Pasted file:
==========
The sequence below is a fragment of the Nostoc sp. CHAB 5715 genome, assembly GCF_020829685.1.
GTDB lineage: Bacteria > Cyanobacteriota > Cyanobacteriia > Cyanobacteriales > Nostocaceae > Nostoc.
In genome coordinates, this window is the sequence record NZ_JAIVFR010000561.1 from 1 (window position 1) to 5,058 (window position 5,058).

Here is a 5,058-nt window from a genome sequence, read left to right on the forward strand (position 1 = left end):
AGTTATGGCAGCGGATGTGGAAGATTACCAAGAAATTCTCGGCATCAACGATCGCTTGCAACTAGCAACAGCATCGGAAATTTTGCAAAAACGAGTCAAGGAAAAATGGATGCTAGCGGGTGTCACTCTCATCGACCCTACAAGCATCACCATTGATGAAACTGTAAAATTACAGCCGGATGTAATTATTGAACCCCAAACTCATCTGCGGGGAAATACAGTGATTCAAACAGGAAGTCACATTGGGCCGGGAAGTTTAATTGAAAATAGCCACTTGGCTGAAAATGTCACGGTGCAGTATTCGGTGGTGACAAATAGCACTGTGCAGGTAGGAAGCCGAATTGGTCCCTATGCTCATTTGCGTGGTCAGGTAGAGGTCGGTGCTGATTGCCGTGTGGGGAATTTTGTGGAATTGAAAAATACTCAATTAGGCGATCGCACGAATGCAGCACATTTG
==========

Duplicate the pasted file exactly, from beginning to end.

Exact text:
The sequence below is a fragment of the Nostoc sp. CHAB 5715 genome, assembly GCF_020829685.1.
GTDB lineage: Bacteria > Cyanobacteriota > Cyanobacteriia > Cyanobacteriales > Nostocaceae > Nostoc.
In genome coordinates, this window is the sequence record NZ_JAIVFR010000561.1 from 1 (window position 1) to 5,058 (window position 5,058).

Here is a 5,058-nt window from a genome sequence, read left to right on the forward strand (position 1 = left end):
AGTTATGGCAGCGGATGTGGAAGATTACCAAGAAATTCTCGGCATCAACGATCGCTTGCAACTAGCAACAGCATCGGAAATTTTGCAAAAACGAGTCAAGGAAAAATGGATGCTAGCGGGTGTCACTCTCATCGACCCTACAAGCATCACCATTGATGAAACTGTAAAATTACAGCCGGATGTAATTATTGAACCCCAAACTCATCTGCGGGGAAATACAGTGATTCAAACAGGAAGTCACATTGGGCCGGGAAGTTTAATTGAAAATAGCCACTTGGCTGAAAATGTCACGGTGCAGTATTCGGTGGTGACAAATAGCACTGTGCAGGTAGGAAGCCGAATTGGTCCCTATGCTCATTTGCGTGGTCAGGTAGAGGTCGGTGCTGATTGCCGTGTGGGGAATTTTGTGGAATTGAAAAATACTCAATTAGGCGATCGCACGAATGCAGCACATTTG